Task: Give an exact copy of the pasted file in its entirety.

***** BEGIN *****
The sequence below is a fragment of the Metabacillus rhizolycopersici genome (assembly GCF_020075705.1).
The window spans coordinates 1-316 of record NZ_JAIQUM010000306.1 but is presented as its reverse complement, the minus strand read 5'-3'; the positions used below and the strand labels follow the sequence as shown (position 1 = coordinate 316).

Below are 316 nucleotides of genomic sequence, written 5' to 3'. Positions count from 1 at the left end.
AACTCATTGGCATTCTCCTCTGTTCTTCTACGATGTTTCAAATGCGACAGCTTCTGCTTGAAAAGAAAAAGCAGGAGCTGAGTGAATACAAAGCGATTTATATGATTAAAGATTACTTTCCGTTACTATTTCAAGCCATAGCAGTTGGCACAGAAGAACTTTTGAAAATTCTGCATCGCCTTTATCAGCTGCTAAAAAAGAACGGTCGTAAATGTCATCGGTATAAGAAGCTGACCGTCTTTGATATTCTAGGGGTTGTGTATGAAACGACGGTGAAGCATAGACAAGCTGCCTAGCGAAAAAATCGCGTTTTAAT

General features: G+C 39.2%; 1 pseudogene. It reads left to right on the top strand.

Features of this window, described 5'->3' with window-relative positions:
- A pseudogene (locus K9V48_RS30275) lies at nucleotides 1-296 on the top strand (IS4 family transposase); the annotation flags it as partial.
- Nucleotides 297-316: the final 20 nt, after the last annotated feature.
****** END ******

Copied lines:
The sequence below is a fragment of the Metabacillus rhizolycopersici genome (assembly GCF_020075705.1).
The window spans coordinates 1-316 of record NZ_JAIQUM010000306.1 but is presented as its reverse complement, the minus strand read 5'-3'; the positions used below and the strand labels follow the sequence as shown (position 1 = coordinate 316).

Below are 316 nucleotides of genomic sequence, written 5' to 3'. Positions count from 1 at the left end.
AACTCATTGGCATTCTCCTCTGTTCTTCTACGATGTTTCAAATGCGACAGCTTCTGCTTGAAAAGAAAAAGCAGGAGCTGAGTGAATACAAAGCGATTTATATGATTAAAGATTACTTTCCGTTACTATTTCAAGCCATAGCAGTTGGCACAGAAGAACTTTTGAAAATTCTGCATCGCCTTTATCAGCTGCTAAAAAAGAACGGTCGTAAATGTCATCGGTATAAGAAGCTGACCGTCTTTGATATTCTAGGGGTTGTGTATGAAACGACGGTGAAGCATAGACAAGCTGCCTAGCGAAAAAATCGCGTTTTAAT

General features: G+C 39.2%; 1 pseudogene. It reads left to right on the top strand.

Features of this window, described 5'->3' with window-relative positions:
- A pseudogene (locus K9V48_RS30275) lies at nucleotides 1-296 on the top strand (IS4 family transposase); the annotation flags it as partial.
- Nucleotides 297-316: the final 20 nt, after the last annotated feature.